Because of this, domestic terrorism is not a separate category of crime, as it would be in, say, England and Wales – domestic terrorism is the commission of crimes which can be committed in a non-political fashion, like murder, battery, or arson, except committed with a political motive. The “domestic terrorist” designation is therefore best viewed as an instruction to local joint terrorism task forces, or JTTFs, to prioritize enforcement action against certain militant groups for violation of existing criminal laws, as we are constitutionally barred from considering political motives on domestic citizens (with certain exceptions for bias crimes).

Brandenburg has been the standard American courts apply to extreme political speech for over 50 years. Without going into too much detail, in Brandenburg, the defendant, a Klan member, hinted that taking revenge on the institutions of American government might be necessary if [insert the usual reasons].

He was arrested for criminal syndicalism, which basically is legalese for advocacy of terrorism. Convicted at first instance, with the conviction affirmed on appeal, the United States Supreme Court overturned the conviction and created a two-part test, the Brandenburg test, to determine when speech that advocates in favor of violence becomes unlawful. It wrote:

“The constitutional guarantees of free speech and free press do not permit a state to forbid or proscribe advocacy of the use of force, or of law violation except where such advocacy is directed to inciting imminent lawless action and is likely to incite or produce such action.”

Two parts: (a) directed to inciting imminent lawless action and (b) likely to produce it.

That’s a high bar. Saying “Burn it all down” on Twitter doesn’t meet it. Writing “meet at Lafayette Square at 8:00 PM next Thursday to set a building on fire” in your journal which you show to nobody else doesn’t meet it either. Saying “meet at Lafayette Square in ten minutes to set a building on fire”, if indeed you are near Lafayette Square, probably meets the bar. Saying “throw a brick at that policeman” also meets the bar and will be unlawful.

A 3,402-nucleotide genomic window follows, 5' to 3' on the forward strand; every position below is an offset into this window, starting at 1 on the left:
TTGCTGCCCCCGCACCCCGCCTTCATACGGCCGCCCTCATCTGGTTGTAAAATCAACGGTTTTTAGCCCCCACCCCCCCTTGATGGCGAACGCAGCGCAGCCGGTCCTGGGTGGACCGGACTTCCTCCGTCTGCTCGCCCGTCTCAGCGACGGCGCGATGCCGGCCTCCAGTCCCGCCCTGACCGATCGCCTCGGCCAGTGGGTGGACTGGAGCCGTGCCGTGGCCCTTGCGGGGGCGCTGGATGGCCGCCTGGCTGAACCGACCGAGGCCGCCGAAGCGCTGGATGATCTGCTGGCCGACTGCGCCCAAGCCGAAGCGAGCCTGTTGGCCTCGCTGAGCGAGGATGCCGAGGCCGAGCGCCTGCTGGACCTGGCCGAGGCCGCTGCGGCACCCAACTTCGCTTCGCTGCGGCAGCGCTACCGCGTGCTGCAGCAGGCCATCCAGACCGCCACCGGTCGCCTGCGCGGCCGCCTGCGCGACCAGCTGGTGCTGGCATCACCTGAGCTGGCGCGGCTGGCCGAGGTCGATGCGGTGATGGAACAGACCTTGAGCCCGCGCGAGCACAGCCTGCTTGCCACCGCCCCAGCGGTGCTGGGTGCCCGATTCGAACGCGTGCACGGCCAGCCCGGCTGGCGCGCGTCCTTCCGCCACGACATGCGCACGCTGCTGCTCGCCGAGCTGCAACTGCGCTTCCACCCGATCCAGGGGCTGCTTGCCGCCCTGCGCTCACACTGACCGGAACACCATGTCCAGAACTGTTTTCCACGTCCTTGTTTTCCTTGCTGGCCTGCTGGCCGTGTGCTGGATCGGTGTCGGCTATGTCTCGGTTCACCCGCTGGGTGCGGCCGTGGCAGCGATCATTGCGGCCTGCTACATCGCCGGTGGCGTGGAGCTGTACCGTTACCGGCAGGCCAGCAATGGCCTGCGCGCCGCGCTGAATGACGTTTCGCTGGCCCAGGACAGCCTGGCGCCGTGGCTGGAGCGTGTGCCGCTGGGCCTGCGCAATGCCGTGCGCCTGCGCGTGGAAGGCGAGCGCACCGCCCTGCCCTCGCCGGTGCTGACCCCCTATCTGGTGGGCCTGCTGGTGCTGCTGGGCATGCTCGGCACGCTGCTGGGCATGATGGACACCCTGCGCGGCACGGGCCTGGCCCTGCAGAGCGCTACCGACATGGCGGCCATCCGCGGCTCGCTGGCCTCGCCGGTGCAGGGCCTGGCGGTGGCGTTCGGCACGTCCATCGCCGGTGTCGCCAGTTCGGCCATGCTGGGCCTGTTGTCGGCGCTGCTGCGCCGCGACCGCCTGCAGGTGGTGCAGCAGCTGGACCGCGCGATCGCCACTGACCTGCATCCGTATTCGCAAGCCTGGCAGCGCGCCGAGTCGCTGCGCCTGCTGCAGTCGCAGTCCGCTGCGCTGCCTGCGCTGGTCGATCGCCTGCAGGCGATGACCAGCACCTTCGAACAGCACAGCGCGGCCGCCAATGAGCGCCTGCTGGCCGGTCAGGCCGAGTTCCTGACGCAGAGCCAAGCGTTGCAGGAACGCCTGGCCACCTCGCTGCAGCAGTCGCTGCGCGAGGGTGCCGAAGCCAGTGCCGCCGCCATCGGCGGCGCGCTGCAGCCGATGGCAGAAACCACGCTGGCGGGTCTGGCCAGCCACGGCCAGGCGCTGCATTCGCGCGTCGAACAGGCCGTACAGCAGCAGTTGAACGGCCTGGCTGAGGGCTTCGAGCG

Which brings us to Antifa. Antifa is a loosely-formed anticapitalist movement. Its precursor was founded in Germany at the end of the Weimar period, during Hitler’s rise to power. The original movement was crushed and, as we know, that story did not end well.

The name and symbolism of the original group has since been appropriated by a variety of different groups at different times. The current American version of the movement is one of these imitators. Per the Anti-Defamation League:

These violent counter-protesters are often part of “antifa” (short for “antifascist”), a loose collection of groups, networks and individuals who believe in active, aggressive opposition to far right-wing movements. Their ideology is rooted in the assumption that the Nazi party would never have been able to come to power in Germany if people had more aggressively fought them in the streets in the 1920s and 30s….

Antifa have expanded their definition of fascist/fascism to include not just white supremacists and other extremists, but also many conservatives and supporters of President Trump.  In Berkeley, for example, some antifa were captured on video harassing Trump supporters with no known extremist connections. 

Antifa is not a unified group; it is loose collection of local/regional groups and individuals. Their presence at a protest is intended to intimidate and dissuade racists, but the use of violent measures by some antifa against their adversaries can create a vicious, self-defeating cycle of attacks, counter-attacks and blame. This is why most established civil rights organizations criticize antifa tactics as dangerous and counterproductive.

What we have with these riots are two components: an ideology advocating violence against broad swathes of the U.S. population (if Trump supporters are counted, 63 million Americans); and individuals who are willing to carry out that ideology in the form of direct action in the streets. The first of these things, generally speaking, is legal; the second, generally speaking, is not.